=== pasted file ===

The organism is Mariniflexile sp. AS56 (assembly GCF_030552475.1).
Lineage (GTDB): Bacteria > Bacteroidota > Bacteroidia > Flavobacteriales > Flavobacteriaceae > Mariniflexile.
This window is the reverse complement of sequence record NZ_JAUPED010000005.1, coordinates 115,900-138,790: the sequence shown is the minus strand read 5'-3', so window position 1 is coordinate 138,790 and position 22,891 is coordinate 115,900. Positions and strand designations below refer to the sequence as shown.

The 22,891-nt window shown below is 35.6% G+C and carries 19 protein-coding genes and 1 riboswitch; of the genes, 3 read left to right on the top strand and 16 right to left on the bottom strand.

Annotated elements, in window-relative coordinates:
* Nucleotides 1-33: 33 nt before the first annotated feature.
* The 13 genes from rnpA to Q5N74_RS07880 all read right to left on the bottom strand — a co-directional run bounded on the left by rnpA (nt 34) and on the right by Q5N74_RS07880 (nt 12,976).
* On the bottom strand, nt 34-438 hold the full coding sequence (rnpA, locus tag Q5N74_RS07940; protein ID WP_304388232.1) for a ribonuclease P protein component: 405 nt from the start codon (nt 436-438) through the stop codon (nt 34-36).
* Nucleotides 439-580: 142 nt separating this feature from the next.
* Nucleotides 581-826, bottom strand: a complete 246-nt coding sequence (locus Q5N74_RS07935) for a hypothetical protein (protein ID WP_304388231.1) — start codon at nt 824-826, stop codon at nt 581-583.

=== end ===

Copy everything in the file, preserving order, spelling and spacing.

The organism is Mariniflexile sp. AS56 (assembly GCF_030552475.1).
Lineage (GTDB): Bacteria > Bacteroidota > Bacteroidia > Flavobacteriales > Flavobacteriaceae > Mariniflexile.
This window is the reverse complement of sequence record NZ_JAUPED010000005.1, coordinates 115,900-138,790: the sequence shown is the minus strand read 5'-3', so window position 1 is coordinate 138,790 and position 22,891 is coordinate 115,900. Positions and strand designations below refer to the sequence as shown.

The 22,891-nt window shown below is 35.6% G+C and carries 19 protein-coding genes and 1 riboswitch; of the genes, 3 read left to right on the top strand and 16 right to left on the bottom strand.

Annotated elements, in window-relative coordinates:
* Nucleotides 1-33: 33 nt before the first annotated feature.
* The 13 genes from rnpA to Q5N74_RS07880 all read right to left on the bottom strand — a co-directional run bounded on the left by rnpA (nt 34) and on the right by Q5N74_RS07880 (nt 12,976).
* On the bottom strand, nt 34-438 hold the full coding sequence (rnpA, locus tag Q5N74_RS07940; protein ID WP_304388232.1) for a ribonuclease P protein component: 405 nt from the start codon (nt 436-438) through the stop codon (nt 34-36).
* Nucleotides 439-580: 142 nt separating this feature from the next.
* Nucleotides 581-826, bottom strand: a complete 246-nt coding sequence (locus Q5N74_RS07935) for a hypothetical protein (protein ID WP_304388231.1) — start codon at nt 824-826, stop codon at nt 581-583.